Re: Java-Ada95 comparisons

mjohnson@samson.tx.HAC.COM (Mark Johnson)
30 Jan 1996 18:25:02 -0500

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From: mjohnson@samson.tx.HAC.COM (Mark Johnson)
Newsgroups: comp.compilers
Date: 30 Jan 1996 18:25:02 -0500
Organization: Hughes Training, Inc.
References: 96-01-037 96-01-100 96-01-105
Keywords: Ada, GC, comment

Saileshwar Krishnamurthy <> wrote:
>It also says:
>"Another interesting (or shall I say "striking") aspect is that the
>Java virtual machine includes garbage collection. This means that we
>will soon have access to the first Ada system that collects garbage,
>should any be left around... In other words, this is the end of the
>mythical, or was it mystical, garbage collector allowed but not
>required by the Ada reference manual."
>Does this "mythical" GC-er exist in Ada95 as well ?

Well, a brief review of the "Annotated Draft" of the Ada language
standard reveals a pretty lengthy discussion of the issues related to
garbage collection. There is an "Implementation Permission" which

    An implementation need not support garbage collection, in which
    case, a pragma Controlled has no effect. [AARM 13.11.3(6)]

There are a number of rules that the garbage collector must follow if
it is implemented, most are related to object finalization.

In practice, almost ALL Ada implementations have been developed w/o
garbage collection. One implementation that did have garbage
collection was for the Symbolics [RIP]. In that case, the garbage
collection was a general capability of the system that the
implementation used to some benefit. In other cases, it was deemed
"too hard" or "without user benefit" by the developers.

[now donning a flame proof suit]
To a certain extent, this is skating around the issue of the benefits
of garbage collection. I am composing this message on a Macintosh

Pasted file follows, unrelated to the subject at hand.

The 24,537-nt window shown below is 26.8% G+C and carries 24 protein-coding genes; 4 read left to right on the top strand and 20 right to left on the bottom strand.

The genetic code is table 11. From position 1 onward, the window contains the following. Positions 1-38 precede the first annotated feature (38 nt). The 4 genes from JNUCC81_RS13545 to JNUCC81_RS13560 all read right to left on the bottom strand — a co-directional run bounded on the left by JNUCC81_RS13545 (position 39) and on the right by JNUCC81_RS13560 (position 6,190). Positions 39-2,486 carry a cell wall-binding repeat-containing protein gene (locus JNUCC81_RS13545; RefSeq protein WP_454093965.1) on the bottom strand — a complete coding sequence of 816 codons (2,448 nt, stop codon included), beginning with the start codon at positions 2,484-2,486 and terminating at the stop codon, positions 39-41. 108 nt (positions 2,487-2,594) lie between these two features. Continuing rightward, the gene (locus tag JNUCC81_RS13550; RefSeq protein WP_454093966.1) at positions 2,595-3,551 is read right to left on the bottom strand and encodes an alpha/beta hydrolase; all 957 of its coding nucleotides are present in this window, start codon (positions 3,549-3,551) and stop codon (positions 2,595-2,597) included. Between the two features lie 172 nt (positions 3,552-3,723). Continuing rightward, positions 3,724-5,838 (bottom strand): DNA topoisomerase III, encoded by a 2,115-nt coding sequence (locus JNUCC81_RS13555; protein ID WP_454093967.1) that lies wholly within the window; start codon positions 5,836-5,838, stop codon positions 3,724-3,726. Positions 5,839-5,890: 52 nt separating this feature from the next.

which uses techniques similar to garbage collection (e.g., use of
handles, dynamic loading & purging of resources). It allows me to
operate in "low memory" situations quite well in most cases. Some
programs don't handle that very well & crash or "lose my work".

I don't think adding garbage collection to the system would help much.
The program still has to break the links to the "garbage" - otherwise
there is nothing to collect. If it does that, it should look to
deallocate the memory explicitly instead. Then garbage collection
isn't necessary.

In that case, I'd argue that garbage collection has little or no value
for properly constructed applications. I can see that the Java
runtime needs a robust mechanism for reclaiming storage from the
applications running. If they chose garbage collection, so be it.
There are certainly good alternatives out there that provide the same
or similar benefit to the user w/ different performance and storage

-- Mark Johnson <>
[The argument can be made that getting a "properly constructed" application
to manage its storage perfectly is very difficult, given that nearly every
program that uses malloc() seems to have storage leaks. GC makes it a lot
easier to wrote correct programs since a whole range of errors just
disappear. -John]

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